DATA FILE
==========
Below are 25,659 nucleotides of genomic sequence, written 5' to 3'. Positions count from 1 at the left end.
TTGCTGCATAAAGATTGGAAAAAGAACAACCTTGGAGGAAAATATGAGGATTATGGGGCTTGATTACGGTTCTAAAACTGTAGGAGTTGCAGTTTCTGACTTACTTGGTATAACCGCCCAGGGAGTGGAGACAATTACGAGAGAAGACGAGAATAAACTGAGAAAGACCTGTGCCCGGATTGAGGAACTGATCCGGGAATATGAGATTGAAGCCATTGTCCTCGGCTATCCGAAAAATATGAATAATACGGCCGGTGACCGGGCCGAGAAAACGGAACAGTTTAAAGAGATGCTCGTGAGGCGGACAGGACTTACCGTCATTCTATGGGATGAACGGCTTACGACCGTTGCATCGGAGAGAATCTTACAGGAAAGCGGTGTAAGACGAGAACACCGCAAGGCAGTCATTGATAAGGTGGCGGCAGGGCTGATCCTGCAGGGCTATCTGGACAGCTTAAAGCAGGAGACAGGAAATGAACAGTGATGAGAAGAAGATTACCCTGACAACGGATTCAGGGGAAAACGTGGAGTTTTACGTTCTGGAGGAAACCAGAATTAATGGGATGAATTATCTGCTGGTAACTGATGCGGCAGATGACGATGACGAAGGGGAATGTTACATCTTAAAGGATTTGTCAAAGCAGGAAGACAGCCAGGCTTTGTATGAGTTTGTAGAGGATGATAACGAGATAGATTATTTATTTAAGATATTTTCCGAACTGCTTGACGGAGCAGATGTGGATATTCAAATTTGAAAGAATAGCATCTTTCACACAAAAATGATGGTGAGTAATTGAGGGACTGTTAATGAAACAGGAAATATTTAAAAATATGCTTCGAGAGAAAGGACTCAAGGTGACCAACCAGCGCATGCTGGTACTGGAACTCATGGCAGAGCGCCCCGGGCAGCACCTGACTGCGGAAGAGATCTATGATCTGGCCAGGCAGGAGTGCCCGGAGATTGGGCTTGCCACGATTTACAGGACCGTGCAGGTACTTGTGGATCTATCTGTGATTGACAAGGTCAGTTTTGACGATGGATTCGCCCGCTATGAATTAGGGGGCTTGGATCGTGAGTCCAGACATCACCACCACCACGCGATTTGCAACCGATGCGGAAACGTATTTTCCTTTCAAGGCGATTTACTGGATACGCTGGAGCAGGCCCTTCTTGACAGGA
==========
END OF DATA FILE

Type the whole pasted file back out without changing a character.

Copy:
Below are 25,659 nucleotides of genomic sequence, written 5' to 3'. Positions count from 1 at the left end.
TTGCTGCATAAAGATTGGAAAAAGAACAACCTTGGAGGAAAATATGAGGATTATGGGGCTTGATTACGGTTCTAAAACTGTAGGAGTTGCAGTTTCTGACTTACTTGGTATAACCGCCCAGGGAGTGGAGACAATTACGAGAGAAGACGAGAATAAACTGAGAAAGACCTGTGCCCGGATTGAGGAACTGATCCGGGAATATGAGATTGAAGCCATTGTCCTCGGCTATCCGAAAAATATGAATAATACGGCCGGTGACCGGGCCGAGAAAACGGAACAGTTTAAAGAGATGCTCGTGAGGCGGACAGGACTTACCGTCATTCTATGGGATGAACGGCTTACGACCGTTGCATCGGAGAGAATCTTACAGGAAAGCGGTGTAAGACGAGAACACCGCAAGGCAGTCATTGATAAGGTGGCGGCAGGGCTGATCCTGCAGGGCTATCTGGACAGCTTAAAGCAGGAGACAGGAAATGAACAGTGATGAGAAGAAGATTACCCTGACAACGGATTCAGGGGAAAACGTGGAGTTTTACGTTCTGGAGGAAACCAGAATTAATGGGATGAATTATCTGCTGGTAACTGATGCGGCAGATGACGATGACGAAGGGGAATGTTACATCTTAAAGGATTTGTCAAAGCAGGAAGACAGCCAGGCTTTGTATGAGTTTGTAGAGGATGATAACGAGATAGATTATTTATTTAAGATATTTTCCGAACTGCTTGACGGAGCAGATGTGGATATTCAAATTTGAAAGAATAGCATCTTTCACACAAAAATGATGGTGAGTAATTGAGGGACTGTTAATGAAACAGGAAATATTTAAAAATATGCTTCGAGAGAAAGGACTCAAGGTGACCAACCAGCGCATGCTGGTACTGGAACTCATGGCAGAGCGCCCCGGGCAGCACCTGACTGCGGAAGAGATCTATGATCTGGCCAGGCAGGAGTGCCCGGAGATTGGGCTTGCCACGATTTACAGGACCGTGCAGGTACTTGTGGATCTATCTGTGATTGACAAGGTCAGTTTTGACGATGGATTCGCCCGCTATGAATTAGGGGGCTTGGATCGTGAGTCCAGACATCACCACCACCACGCGATTTGCAACCGATGCGGAAACGTATTTTCCTTTCAAGGCGATTTACTGGATACGCTGGAGCAGGCCCTTCTTGACAGGA